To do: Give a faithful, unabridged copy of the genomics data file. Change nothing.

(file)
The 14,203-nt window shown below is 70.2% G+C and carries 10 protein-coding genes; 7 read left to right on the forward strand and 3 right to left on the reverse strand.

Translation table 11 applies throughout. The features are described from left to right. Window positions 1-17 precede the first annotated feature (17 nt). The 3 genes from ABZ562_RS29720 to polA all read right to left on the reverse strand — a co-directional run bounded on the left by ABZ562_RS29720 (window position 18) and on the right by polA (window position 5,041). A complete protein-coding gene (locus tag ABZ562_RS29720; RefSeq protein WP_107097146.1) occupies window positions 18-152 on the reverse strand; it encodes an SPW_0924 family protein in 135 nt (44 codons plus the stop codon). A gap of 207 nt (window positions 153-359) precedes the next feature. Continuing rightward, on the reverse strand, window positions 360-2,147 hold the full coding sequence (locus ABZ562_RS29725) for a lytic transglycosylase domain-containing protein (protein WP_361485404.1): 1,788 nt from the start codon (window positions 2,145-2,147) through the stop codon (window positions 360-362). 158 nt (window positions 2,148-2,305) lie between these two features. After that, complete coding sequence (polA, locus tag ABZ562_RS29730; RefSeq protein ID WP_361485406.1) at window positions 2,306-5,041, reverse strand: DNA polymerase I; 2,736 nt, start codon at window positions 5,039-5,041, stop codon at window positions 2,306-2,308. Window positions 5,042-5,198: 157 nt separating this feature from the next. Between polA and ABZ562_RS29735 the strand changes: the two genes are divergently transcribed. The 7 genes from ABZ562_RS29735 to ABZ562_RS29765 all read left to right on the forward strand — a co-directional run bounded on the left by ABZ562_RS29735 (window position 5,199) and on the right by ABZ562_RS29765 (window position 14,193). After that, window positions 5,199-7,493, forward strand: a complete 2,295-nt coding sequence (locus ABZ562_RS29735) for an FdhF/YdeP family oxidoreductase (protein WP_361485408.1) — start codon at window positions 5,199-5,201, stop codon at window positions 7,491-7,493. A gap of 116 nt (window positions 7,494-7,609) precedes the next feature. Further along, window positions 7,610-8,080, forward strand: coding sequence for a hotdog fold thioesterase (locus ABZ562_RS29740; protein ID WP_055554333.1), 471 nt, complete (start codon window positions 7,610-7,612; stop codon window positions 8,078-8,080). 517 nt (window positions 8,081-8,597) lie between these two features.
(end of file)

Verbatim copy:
The 14,203-nt window shown below is 70.2% G+C and carries 10 protein-coding genes; 7 read left to right on the forward strand and 3 right to left on the reverse strand.

Translation table 11 applies throughout. The features are described from left to right. Window positions 1-17 precede the first annotated feature (17 nt). The 3 genes from ABZ562_RS29720 to polA all read right to left on the reverse strand — a co-directional run bounded on the left by ABZ562_RS29720 (window position 18) and on the right by polA (window position 5,041). A complete protein-coding gene (locus tag ABZ562_RS29720; RefSeq protein WP_107097146.1) occupies window positions 18-152 on the reverse strand; it encodes an SPW_0924 family protein in 135 nt (44 codons plus the stop codon). A gap of 207 nt (window positions 153-359) precedes the next feature. Continuing rightward, on the reverse strand, window positions 360-2,147 hold the full coding sequence (locus ABZ562_RS29725) for a lytic transglycosylase domain-containing protein (protein WP_361485404.1): 1,788 nt from the start codon (window positions 2,145-2,147) through the stop codon (window positions 360-362). 158 nt (window positions 2,148-2,305) lie between these two features. After that, complete coding sequence (polA, locus tag ABZ562_RS29730; RefSeq protein ID WP_361485406.1) at window positions 2,306-5,041, reverse strand: DNA polymerase I; 2,736 nt, start codon at window positions 5,039-5,041, stop codon at window positions 2,306-2,308. Window positions 5,042-5,198: 157 nt separating this feature from the next. Between polA and ABZ562_RS29735 the strand changes: the two genes are divergently transcribed. The 7 genes from ABZ562_RS29735 to ABZ562_RS29765 all read left to right on the forward strand — a co-directional run bounded on the left by ABZ562_RS29735 (window position 5,199) and on the right by ABZ562_RS29765 (window position 14,193). After that, window positions 5,199-7,493, forward strand: a complete 2,295-nt coding sequence (locus ABZ562_RS29735) for an FdhF/YdeP family oxidoreductase (protein WP_361485408.1) — start codon at window positions 5,199-5,201, stop codon at window positions 7,491-7,493. A gap of 116 nt (window positions 7,494-7,609) precedes the next feature. Further along, window positions 7,610-8,080, forward strand: coding sequence for a hotdog fold thioesterase (locus ABZ562_RS29740; protein ID WP_055554333.1), 471 nt, complete (start codon window positions 7,610-7,612; stop codon window positions 8,078-8,080). 517 nt (window positions 8,081-8,597) lie between these two features.